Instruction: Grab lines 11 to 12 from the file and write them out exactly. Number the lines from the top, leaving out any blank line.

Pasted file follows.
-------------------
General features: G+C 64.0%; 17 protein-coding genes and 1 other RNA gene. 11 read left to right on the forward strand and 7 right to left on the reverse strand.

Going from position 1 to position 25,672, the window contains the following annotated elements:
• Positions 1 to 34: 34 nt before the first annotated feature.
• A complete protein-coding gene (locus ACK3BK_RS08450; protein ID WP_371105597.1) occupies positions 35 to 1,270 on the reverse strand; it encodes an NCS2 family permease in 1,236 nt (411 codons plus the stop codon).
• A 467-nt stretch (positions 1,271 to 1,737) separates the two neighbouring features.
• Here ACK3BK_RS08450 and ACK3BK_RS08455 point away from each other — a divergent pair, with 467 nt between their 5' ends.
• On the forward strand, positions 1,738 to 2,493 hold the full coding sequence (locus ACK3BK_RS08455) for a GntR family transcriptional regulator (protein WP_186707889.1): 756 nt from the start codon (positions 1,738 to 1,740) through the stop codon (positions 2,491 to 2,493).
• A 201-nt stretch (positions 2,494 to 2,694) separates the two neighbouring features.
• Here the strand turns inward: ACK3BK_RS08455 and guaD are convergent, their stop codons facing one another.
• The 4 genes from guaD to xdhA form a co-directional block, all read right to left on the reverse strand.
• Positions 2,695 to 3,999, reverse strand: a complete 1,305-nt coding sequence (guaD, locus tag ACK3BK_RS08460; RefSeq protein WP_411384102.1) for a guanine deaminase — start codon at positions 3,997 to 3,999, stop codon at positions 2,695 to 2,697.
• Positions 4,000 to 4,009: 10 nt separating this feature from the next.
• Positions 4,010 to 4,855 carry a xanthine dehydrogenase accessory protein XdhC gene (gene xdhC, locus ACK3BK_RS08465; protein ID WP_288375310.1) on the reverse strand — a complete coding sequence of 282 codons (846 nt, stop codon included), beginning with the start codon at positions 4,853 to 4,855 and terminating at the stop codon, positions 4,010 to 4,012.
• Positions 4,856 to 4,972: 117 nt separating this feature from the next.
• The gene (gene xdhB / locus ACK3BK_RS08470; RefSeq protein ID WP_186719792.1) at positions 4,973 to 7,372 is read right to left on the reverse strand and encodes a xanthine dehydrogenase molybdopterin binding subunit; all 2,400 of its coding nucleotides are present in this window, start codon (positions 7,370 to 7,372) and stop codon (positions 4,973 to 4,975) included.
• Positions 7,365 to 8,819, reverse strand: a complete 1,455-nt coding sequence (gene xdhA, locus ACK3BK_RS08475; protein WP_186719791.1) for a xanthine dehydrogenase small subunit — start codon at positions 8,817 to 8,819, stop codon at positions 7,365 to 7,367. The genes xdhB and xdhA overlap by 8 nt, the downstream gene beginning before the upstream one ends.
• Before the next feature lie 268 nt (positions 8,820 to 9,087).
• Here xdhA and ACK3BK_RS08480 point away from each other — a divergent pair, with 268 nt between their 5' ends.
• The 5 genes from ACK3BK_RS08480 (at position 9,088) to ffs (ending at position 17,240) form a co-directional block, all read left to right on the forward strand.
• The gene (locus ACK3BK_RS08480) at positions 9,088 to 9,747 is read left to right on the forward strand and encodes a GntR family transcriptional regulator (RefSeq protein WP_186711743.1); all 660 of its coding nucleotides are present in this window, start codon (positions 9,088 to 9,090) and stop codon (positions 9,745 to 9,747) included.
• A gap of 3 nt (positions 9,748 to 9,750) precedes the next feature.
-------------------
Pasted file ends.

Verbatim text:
• Positions 2,695 to 3,999, reverse strand: a complete 1,305-nt coding sequence (guaD, locus tag ACK3BK_RS08460; RefSeq protein WP_411384102.1) for a guanine deaminase — start codon at positions 3,997 to 3,999, stop codon at positions 2,695 to 2,697.
• Positions 4,000 to 4,009: 10 nt separating this feature from the next.